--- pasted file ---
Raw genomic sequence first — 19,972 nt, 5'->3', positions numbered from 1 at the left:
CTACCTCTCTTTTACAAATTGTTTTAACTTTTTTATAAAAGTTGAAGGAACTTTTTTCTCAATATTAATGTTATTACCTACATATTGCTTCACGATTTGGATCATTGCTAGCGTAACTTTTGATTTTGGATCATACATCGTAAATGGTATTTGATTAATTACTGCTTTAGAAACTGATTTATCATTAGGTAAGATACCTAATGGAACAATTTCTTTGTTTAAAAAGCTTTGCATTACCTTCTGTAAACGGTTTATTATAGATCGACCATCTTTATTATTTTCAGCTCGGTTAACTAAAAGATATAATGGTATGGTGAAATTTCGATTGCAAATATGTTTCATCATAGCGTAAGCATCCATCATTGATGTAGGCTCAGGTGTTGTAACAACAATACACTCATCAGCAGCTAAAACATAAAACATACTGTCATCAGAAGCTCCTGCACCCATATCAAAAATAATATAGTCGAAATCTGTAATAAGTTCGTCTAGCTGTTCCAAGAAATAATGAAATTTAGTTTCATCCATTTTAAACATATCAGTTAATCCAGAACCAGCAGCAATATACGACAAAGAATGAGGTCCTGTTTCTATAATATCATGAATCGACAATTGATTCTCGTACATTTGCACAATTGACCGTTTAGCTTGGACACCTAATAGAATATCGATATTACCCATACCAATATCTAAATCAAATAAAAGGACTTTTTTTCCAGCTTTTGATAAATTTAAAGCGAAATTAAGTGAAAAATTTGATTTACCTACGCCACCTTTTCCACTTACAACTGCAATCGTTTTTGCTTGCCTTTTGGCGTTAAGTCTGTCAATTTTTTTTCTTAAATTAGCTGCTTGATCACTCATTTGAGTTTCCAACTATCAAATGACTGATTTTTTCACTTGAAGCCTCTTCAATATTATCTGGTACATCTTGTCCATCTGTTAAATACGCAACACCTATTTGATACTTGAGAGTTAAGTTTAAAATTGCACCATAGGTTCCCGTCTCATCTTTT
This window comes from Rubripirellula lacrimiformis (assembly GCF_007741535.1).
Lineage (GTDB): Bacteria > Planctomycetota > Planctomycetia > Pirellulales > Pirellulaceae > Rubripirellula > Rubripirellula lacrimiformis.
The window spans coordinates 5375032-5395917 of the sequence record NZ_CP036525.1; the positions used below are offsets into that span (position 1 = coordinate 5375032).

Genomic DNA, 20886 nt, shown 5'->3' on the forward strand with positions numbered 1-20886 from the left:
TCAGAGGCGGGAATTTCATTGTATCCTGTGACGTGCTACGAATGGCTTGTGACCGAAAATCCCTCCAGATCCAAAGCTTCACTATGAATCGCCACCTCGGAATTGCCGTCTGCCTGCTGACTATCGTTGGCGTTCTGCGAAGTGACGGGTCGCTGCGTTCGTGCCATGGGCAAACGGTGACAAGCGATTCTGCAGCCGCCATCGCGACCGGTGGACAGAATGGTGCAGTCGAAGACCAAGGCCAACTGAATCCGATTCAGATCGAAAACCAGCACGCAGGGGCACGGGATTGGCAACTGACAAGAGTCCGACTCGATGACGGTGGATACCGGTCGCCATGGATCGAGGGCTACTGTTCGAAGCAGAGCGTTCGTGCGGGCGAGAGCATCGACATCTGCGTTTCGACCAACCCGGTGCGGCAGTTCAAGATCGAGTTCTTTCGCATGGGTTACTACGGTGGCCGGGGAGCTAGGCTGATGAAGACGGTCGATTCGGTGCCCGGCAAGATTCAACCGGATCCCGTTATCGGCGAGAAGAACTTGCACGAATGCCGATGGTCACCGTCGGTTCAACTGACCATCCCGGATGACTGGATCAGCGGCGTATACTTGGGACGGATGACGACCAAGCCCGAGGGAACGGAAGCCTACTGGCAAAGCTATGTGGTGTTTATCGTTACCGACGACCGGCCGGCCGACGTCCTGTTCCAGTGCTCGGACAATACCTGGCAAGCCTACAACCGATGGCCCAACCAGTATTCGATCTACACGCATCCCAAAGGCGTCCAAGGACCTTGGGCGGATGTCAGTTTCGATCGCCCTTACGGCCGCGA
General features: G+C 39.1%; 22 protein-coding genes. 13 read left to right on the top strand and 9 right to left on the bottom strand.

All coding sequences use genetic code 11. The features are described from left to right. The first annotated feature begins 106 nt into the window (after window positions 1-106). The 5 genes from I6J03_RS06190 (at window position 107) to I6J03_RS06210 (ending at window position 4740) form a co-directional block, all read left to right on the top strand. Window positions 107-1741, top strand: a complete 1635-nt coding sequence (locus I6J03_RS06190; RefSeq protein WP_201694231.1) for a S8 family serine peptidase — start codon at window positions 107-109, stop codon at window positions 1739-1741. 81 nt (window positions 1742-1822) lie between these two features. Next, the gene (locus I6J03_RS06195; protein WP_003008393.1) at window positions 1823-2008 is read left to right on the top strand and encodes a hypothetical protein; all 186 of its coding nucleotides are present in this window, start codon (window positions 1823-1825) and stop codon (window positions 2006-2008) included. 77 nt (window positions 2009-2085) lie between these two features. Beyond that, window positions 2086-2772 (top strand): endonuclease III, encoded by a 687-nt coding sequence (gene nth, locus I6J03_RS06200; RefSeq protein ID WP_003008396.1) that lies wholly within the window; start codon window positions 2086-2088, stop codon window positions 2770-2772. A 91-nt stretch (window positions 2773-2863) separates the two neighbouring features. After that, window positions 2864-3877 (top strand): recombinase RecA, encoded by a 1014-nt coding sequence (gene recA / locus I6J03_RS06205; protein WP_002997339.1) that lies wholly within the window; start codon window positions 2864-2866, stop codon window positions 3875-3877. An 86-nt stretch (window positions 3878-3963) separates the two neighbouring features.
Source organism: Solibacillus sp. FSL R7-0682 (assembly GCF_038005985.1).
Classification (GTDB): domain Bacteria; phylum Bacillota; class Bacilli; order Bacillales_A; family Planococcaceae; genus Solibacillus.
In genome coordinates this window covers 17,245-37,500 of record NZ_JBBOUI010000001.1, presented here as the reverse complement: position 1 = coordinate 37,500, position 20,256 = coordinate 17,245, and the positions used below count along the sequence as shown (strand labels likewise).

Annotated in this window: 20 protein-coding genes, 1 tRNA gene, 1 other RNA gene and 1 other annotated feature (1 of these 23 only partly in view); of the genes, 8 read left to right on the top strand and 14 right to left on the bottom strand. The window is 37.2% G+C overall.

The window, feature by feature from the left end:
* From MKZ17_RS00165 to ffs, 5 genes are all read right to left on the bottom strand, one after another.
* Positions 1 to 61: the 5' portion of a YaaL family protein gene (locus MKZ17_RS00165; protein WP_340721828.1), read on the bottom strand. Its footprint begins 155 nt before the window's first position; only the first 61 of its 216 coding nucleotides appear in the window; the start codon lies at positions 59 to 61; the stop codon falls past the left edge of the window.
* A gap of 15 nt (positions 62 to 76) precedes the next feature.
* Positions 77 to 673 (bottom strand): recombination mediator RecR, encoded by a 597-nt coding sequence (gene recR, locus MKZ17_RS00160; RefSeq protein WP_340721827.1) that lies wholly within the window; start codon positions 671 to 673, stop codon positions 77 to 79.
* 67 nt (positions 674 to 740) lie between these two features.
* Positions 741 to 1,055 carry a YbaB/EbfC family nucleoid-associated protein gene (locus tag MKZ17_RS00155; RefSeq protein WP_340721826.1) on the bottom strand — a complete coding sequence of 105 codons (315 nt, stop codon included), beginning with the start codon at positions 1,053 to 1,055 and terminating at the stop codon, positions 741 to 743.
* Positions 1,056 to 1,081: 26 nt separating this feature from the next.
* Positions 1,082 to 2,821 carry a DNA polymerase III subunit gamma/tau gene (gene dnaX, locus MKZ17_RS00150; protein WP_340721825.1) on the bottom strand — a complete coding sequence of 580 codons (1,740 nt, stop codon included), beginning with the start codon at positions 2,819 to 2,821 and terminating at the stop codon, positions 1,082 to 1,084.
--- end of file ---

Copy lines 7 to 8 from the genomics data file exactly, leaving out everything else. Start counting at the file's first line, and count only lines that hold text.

TCAGAGGCGGGAATTTCATTGTATCCTGTGACGTGCTACGAATGGCTTGTGACCGAAAATCCCTCCAGATCCAAAGCTTCACTATGAATCGCCACCTCGGAATTGCCGTCTGCCTGCTGACTATCGTTGGCGTTCTGCGAAGTGACGGGTCGCTGCGTTCGTGCCATGGGCAAACGGTGACAAGCGATTCTGCAGCCGCCATCGCGACCGGTGGACAGAATGGTGCAGTCGAAGACCAAGGCCAACTGAATCCGATTCAGATCGAAAACCAGCACGCAGGGGCACGGGATTGGCAACTGACAAGAGTCCGACTCGATGACGGTGGATACCGGTCGCCATGGATCGAGGGCTACTGTTCGAAGCAGAGCGTTCGTGCGGGCGAGAGCATCGACATCTGCGTTTCGACCAACCCGGTGCGGCAGTTCAAGATCGAGTTCTTTCGCATGGGTTACTACGGTGGCCGGGGAGCTAGGCTGATGAAGACGGTCGATTCGGTGCCCGGCAAGATTCAACCGGATCCCGTTATCGGCGAGAAGAACTTGCACGAATGCCGATGGTCACCGTCGGTTCAACTGACCATCCCGGATGACTGGATCAGCGGCGTATACTTGGGACGGATGACGACCAAGCCCGAGGGAACGGAAGCCTACTGGCAAAGCTATGTGGTGTTTATCGTTACCGACGACCGGCCGGCCGACGTCCTGTTCCAGTGCTCGGACAATACCTGGCAAGCCTACAACCGATGGCCCAACCAGTATTCGATCTACACGCATCCCAAAGGCGTCCAAGGACCTTGGGCGGATGTCAGTTTCGATCGCCCTTACGGCCGCGA
General features: G+C 39.1%; 22 protein-coding genes. 13 read left to right on the top strand and 9 right to left on the bottom strand.